Are you familiar with creatine? If you are, creatine probably conjures images of elite athletes gaining incremental performance advantage. And if that’s the case, you are right. Creatine is, as Performance Nutritionist Matt Gardner puts it, "recognised as the most effective nutritional supplement in enhancing lean body mass, strength and exercise tolerance."But can creatine also enhance brain function? Mental sharpness? Memory?
First: what is Creatine?Creatine is a non-essential amino acid, which means the human body is capable of synthesising it. It is naturally present in meat – a kilogram of beef contains about 5grams of creatine. But it is not present in any plant food sources, and the body’s synthesis of creatine is far from perfect. As a result, vegetarians and vegans who do not supplement on creatine tend to have significantly lower levels of creatine present in their muscle tissue than omnivores.
What does it do?If you remember science lessons from school, you’ll know that our cells run on energy provided in the form of ATP. Creatine is utilised by the body to metabolise a very quick source of ATP energy, by binding creatine and phosphate. This method of synthesizing ATP molecules is up to 70 times faster than other methods used by the body. At the same time, despite its relative small size within our body, our brain can burn through 20% of total our daily energy. In periods of intense mental focus, ATP provides rapid energy to the brain. Put simply, creatine serves as the kindling to fire up our thoughts.
Is Creatine supplementation necessary for good brain function?Several studies (1, 2 and 3) have concluded that creatine supplementation provides significant improvement in brain function. This was particularly true in two cases:
- Memory was significantly improved under time pressure - which makes sense, since creatine is used as a “short cut” energy source.
- Supplementation benefitted vegetarian groups (whose baseline creatine levels were lower than omnivore groups) to a greater extent than omnivores.
What other elements can improve brain function?Though creatine is one of the most researched supplements for increasing immediate energy source, other elements can have a positive impact on cognition. Ginkgo Biloba acts as a natural blood thinner, a little bit like aspirine. This means better circulation of oxygen to the brain. There is strong evidence suggesting that Ginkgo Biloba improves working memory performance (4). Folate, Biotin and vitamin B12 all contribute to normal psychological function. Incidentally, B12 deficiency is also a common risk among vegans and vegetarians - alongside lower creatine levels. In addition, "when the body utilises creatine, says Matt Gardner, it will use a number of creatine transporters. These transporters seem to be more effective when in the presence of carbohydrates. In a nutshell, when insulin is stimulated (a hormone created by the pancreas as a result of eating carbohydrates) this increases the muscle membrane permeability in order to more effectively transport the creatine into the muscle."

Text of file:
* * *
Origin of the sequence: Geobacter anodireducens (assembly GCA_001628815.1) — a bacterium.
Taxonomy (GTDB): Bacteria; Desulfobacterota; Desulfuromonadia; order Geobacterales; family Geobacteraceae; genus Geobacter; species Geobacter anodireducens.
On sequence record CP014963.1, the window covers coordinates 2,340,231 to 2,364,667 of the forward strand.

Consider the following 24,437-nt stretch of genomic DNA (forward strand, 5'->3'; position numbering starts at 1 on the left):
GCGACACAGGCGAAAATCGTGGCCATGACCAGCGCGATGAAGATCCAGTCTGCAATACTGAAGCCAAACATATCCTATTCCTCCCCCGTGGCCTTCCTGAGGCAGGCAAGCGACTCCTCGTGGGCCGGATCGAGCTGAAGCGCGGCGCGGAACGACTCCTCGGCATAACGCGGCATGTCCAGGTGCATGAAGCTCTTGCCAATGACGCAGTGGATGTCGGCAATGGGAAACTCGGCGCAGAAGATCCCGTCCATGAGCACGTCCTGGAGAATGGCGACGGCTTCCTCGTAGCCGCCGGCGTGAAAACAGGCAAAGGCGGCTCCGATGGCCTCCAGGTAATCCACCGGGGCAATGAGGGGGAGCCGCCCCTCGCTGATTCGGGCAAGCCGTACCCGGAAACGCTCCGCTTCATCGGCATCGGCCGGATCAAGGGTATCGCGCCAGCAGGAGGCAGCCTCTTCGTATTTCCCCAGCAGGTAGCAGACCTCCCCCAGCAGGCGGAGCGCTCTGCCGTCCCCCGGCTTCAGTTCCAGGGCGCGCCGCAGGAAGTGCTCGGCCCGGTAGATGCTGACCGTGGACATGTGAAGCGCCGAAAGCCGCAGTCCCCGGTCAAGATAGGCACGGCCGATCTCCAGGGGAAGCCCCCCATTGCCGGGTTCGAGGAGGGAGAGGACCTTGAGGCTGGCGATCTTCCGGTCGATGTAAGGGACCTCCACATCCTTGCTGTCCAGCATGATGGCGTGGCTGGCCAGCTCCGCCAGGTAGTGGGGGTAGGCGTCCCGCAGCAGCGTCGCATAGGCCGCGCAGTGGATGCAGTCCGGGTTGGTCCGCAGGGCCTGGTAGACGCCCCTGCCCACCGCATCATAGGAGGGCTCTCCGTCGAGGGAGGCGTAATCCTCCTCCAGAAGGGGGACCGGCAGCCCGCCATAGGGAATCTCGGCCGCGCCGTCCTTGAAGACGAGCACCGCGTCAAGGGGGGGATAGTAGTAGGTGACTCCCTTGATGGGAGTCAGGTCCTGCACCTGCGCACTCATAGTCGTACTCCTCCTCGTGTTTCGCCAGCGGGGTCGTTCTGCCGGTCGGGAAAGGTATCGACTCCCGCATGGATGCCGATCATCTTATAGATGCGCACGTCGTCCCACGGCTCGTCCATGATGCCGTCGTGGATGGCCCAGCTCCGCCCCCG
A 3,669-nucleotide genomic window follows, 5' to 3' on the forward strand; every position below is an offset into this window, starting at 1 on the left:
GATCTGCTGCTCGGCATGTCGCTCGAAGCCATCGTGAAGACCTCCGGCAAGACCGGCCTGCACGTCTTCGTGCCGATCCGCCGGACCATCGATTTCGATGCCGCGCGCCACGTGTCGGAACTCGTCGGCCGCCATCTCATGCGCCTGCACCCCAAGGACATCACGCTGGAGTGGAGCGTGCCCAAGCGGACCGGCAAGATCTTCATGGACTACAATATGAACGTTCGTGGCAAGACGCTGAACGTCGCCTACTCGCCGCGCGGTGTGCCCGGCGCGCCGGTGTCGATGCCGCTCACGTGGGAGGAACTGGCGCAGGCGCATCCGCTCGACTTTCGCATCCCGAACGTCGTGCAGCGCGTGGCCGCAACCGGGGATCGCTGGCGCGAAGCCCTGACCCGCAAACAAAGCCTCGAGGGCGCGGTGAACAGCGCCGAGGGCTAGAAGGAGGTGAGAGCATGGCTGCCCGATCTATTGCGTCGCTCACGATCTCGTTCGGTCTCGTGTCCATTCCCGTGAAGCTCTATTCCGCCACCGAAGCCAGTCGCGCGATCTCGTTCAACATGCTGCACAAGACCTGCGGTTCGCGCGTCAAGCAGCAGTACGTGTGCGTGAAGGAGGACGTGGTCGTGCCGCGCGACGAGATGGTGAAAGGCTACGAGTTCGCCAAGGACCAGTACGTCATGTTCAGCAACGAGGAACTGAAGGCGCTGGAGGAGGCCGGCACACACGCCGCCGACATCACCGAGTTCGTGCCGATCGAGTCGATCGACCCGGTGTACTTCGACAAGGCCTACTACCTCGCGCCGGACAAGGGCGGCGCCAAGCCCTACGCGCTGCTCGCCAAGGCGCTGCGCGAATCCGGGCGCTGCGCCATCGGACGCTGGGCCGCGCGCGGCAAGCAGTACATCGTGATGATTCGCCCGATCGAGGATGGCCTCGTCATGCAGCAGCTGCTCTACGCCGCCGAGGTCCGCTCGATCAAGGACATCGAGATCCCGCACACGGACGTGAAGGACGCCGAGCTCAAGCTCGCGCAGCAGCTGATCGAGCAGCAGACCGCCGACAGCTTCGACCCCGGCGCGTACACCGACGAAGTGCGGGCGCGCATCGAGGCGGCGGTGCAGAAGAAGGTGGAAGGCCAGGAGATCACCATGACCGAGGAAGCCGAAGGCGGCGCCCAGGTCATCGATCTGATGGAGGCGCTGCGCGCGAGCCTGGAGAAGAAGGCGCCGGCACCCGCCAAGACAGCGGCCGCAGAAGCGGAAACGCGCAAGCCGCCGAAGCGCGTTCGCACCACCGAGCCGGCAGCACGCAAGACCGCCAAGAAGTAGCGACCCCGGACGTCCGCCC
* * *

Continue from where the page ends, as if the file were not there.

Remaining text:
Mind & Body Creatine: the all-in-one brain boosterSo now we know:
- Creatine plays an essential part in brain function, particularly under time pressure (such as in a high-level meeting or in an exam).
- Ginkgo Biloba, Folate, Biotin and B12 all contribute to good brain health and psychological function.
- Creatine and B12 levels are lower in non-meat eaters than in omnivores.
- The body best absorbs creatine alongside an insulin-triggering, carb-rich snack or meal.
Matt adds: "it would be adventagous to consume Motion Nutrition's creatine supplement after exercise with a carbohydrate and protein source in order to increase absorption. For example via a liquid option like a homemade smoothie with a Motion Nutrition protein powder and a banana."
"On a rest day, concludes Matt, consume the creatine supplement with one of your meals that contains a starch based carbohydrate option like brown rice, sweet potato or whole meal pasta."